Back them, contesting Johnson’s smear would have been playing his game. Today,contesting the pastor’s smear would be playing his [and Perry’s?] game. Better to ignore it and keep on course.

  11. There are two issues here:

    1. Jeffress’s insult to Romney’s religion.
    2. Jeffress’s suggestion that a candidate’s religion ought properly to be a voting issue, with Christians (however defined) voting only for other Christians.

    Both are deplorable. Both should have been rejected by all the candidates, not just Romney. But Romney in particular had an obligation to stand up, if not for his beliefs (which may be entirely hypothetical) but for his church and his ancestors. “If I am not for myself, who will be for me?”

    Romney’s failure to do so was – yes – dishonorable. “Honor” has been the excuse for infinite bad behavior, but it was also honor that led those JAG lawyers to put themselves on the line by standing up against torture. Eventually, you have to say, with Olaf glad and big, “There is some sh*t I will not eat.”

  12. (Dr. Robert Stadler? Or maybe Mark Kleiman)

    The Robert Stadler Story: The Moral Fall of a Man Who Knew Better
    by Edward W. Younkins

    There are many villains in Ayn Rand’s masterpiece, Atlas Shrugged. However, her ultimate villain by far is Dr. Robert Stadler – a man who knew better. Robert Stadler is a villain and a man of stature who once possessed some excellent qualities. A man of great intelligence, Stadler early in the novel loved ability in others, hated ineptitude, exhibited no envy of others, and was focused on achievement. Throughout the novel he increasingly becomes an irrational power-luster who wants unlimited funds for his laboratory in which he will seek pure knowledge without the requirement of producing anything of practical use to people. Stadler, a famous and brilliant physicist and mentor of Ayn Rand’s greatest hero John Galt, sells his soul to the state. Stadler’s guilt and breach of morality are beyond forgiveness because of his great virtues and the fact that he knew what he was doing. Robert Stadler, a once great man, deliberately becomes evil through his own free will.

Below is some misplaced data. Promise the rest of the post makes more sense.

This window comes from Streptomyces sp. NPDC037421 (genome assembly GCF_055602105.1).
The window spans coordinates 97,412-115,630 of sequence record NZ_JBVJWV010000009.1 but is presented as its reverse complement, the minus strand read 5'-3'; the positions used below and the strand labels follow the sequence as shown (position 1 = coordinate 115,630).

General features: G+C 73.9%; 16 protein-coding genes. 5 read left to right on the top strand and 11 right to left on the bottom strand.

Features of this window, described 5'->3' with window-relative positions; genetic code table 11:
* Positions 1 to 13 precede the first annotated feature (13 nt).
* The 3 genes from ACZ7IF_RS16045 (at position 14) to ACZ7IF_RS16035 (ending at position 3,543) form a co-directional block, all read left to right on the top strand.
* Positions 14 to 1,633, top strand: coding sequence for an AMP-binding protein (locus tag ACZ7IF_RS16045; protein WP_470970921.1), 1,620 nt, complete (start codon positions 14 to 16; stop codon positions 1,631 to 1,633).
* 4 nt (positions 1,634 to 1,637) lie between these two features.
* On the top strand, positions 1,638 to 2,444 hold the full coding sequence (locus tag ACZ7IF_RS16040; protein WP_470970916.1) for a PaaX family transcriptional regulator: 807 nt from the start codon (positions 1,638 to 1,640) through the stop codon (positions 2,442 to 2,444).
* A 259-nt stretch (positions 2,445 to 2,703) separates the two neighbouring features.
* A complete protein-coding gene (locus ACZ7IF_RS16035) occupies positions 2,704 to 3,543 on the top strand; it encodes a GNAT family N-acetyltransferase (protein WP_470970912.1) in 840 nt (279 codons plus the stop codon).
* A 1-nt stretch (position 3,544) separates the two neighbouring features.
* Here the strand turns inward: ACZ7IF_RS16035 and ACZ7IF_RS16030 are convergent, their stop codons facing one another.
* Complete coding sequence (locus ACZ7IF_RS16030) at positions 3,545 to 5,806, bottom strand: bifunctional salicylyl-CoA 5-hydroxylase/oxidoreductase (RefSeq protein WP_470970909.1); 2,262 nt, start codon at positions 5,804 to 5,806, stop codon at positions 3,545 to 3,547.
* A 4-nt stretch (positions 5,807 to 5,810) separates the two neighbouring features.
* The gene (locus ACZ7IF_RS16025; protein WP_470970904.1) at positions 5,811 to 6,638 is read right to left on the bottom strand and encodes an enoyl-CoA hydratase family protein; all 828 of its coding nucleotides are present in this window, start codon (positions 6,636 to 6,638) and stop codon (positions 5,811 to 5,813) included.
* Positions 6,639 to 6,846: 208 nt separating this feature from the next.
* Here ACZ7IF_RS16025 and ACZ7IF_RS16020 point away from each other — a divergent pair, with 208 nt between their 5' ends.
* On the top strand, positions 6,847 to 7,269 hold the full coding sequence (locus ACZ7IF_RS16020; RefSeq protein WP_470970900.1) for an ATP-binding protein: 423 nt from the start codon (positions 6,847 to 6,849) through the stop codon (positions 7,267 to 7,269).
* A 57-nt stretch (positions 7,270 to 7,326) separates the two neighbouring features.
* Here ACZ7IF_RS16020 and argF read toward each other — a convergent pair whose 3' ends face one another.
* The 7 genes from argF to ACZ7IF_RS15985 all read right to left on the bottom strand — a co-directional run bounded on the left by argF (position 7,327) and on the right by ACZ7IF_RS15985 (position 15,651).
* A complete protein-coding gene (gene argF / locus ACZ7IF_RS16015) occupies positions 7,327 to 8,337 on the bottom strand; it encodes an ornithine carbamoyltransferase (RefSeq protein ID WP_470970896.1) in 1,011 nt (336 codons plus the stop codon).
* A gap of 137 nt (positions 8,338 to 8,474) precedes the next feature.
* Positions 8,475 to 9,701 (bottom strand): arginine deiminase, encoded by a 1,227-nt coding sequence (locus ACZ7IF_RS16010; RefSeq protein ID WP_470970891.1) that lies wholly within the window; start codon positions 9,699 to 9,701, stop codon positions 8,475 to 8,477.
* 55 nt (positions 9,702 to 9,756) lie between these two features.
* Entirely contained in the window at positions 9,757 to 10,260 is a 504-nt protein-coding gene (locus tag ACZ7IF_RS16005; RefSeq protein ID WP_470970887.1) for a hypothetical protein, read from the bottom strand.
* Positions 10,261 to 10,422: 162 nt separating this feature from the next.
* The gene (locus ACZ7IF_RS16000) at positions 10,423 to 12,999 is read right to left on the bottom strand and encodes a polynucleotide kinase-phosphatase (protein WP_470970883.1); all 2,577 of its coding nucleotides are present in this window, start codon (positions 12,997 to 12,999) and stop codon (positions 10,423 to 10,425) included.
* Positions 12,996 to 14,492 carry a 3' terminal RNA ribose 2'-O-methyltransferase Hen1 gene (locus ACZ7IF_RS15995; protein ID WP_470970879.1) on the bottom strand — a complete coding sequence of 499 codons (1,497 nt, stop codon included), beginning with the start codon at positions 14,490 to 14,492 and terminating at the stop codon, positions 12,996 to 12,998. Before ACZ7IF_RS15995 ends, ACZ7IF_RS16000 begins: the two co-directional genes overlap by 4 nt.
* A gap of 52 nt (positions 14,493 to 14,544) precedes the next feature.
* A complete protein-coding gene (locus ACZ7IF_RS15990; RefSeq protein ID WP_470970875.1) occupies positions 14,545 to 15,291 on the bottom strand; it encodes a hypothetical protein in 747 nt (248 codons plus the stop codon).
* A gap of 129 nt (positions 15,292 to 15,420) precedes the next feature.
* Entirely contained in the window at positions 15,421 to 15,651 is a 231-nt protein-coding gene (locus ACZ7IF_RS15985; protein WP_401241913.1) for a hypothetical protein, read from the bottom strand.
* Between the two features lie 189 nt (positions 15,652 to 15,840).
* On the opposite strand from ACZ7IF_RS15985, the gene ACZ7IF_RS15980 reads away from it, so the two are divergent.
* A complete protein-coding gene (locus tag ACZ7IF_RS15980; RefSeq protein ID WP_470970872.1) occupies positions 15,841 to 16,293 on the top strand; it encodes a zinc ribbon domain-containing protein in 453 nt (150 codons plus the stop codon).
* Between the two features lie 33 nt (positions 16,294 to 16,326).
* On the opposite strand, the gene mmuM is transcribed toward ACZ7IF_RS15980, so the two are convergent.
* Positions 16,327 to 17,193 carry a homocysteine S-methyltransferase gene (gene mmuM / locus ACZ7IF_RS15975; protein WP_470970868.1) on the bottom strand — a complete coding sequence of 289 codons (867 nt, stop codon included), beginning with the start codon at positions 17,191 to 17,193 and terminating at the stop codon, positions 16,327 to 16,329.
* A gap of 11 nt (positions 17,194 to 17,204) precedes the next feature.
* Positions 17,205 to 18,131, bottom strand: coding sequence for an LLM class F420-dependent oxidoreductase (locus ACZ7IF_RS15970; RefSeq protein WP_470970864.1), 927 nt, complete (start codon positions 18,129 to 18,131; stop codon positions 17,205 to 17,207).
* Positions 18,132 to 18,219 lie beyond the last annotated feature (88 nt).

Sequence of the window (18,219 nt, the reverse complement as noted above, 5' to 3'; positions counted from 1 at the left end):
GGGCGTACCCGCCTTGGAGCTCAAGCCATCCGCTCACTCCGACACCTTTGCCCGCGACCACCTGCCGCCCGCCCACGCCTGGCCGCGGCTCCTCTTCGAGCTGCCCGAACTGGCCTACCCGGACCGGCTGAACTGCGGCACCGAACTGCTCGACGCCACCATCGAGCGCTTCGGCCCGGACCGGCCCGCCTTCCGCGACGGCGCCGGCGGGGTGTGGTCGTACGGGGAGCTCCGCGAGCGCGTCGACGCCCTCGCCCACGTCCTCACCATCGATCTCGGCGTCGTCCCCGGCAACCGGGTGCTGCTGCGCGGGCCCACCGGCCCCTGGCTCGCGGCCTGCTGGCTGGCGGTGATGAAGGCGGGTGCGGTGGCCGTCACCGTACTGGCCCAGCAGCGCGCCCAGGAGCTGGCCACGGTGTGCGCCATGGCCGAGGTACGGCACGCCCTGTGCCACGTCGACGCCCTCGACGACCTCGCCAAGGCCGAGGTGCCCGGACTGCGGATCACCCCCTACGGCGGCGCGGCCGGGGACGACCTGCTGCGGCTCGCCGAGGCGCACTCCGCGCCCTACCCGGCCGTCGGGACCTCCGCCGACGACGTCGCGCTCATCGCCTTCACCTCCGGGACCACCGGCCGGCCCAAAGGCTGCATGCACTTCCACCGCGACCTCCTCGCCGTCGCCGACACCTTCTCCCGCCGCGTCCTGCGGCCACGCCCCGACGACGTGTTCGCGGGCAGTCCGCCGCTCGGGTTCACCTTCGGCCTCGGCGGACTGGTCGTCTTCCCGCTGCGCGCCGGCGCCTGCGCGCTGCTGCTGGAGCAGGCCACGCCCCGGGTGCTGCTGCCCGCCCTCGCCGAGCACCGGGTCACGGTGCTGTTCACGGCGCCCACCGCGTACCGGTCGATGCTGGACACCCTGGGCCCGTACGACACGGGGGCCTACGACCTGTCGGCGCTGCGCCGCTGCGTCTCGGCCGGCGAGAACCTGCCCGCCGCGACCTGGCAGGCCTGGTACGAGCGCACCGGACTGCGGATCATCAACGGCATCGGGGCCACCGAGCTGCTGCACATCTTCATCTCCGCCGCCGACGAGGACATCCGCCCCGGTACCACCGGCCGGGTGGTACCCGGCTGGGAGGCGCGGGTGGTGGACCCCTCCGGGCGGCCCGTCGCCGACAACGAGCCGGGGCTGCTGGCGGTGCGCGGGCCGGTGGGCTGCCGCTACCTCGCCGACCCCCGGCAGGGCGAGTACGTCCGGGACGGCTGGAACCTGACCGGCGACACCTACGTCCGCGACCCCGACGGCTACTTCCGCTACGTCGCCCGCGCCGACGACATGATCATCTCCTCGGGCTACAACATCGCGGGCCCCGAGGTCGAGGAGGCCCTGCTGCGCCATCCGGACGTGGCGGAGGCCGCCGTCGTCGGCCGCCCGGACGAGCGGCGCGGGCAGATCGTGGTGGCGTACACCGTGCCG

The character of Robert Stadler has many times been compared with Alan Greenspan who left Ayn Rand’s Objectivist circle to enter politics eventually becoming an “economic czar” as Chairman of the Board of Governors of the Federal Reserve System. Of course, Greenspan can be viewed as only one of several modern-day Robert Stadlers.[i]

    Robert Stadler, Director of the State Science Institute, is a Plato-like character who holds a theoretical versus applied science split. He is a cynical and brilliant theoretical physicist and intellectual elitist who believes that most people are corrupt, stupid, and incapable of virtuous behavior and that only a rare handful of men are open to reason. Stadler is contemptuous of applied science and material production. He is a thoroughgoing Platonist who thinks that the human mind, reason, and science exist on a higher realm that has nothing to do with life on earth.

    According to Stadler, the mind has its own higher and better abstract dimension divorced from practical applications in the world. He is disdainful of the notion that the purpose of science is to develop technologies to improve man’s life on earth. Stadler is not concerned with practical products of technology and refers to them as “gadgets” or “plumbing.” For example, with respect to Galt’s motor, Stadler is only concerned with the extraordinary theoretical breakthrough the inventor made in the field of energy and not with the practical applications of such a motor which, to him, is just another gadget. Like Hamlet, Stadler is content with his abstract isolation.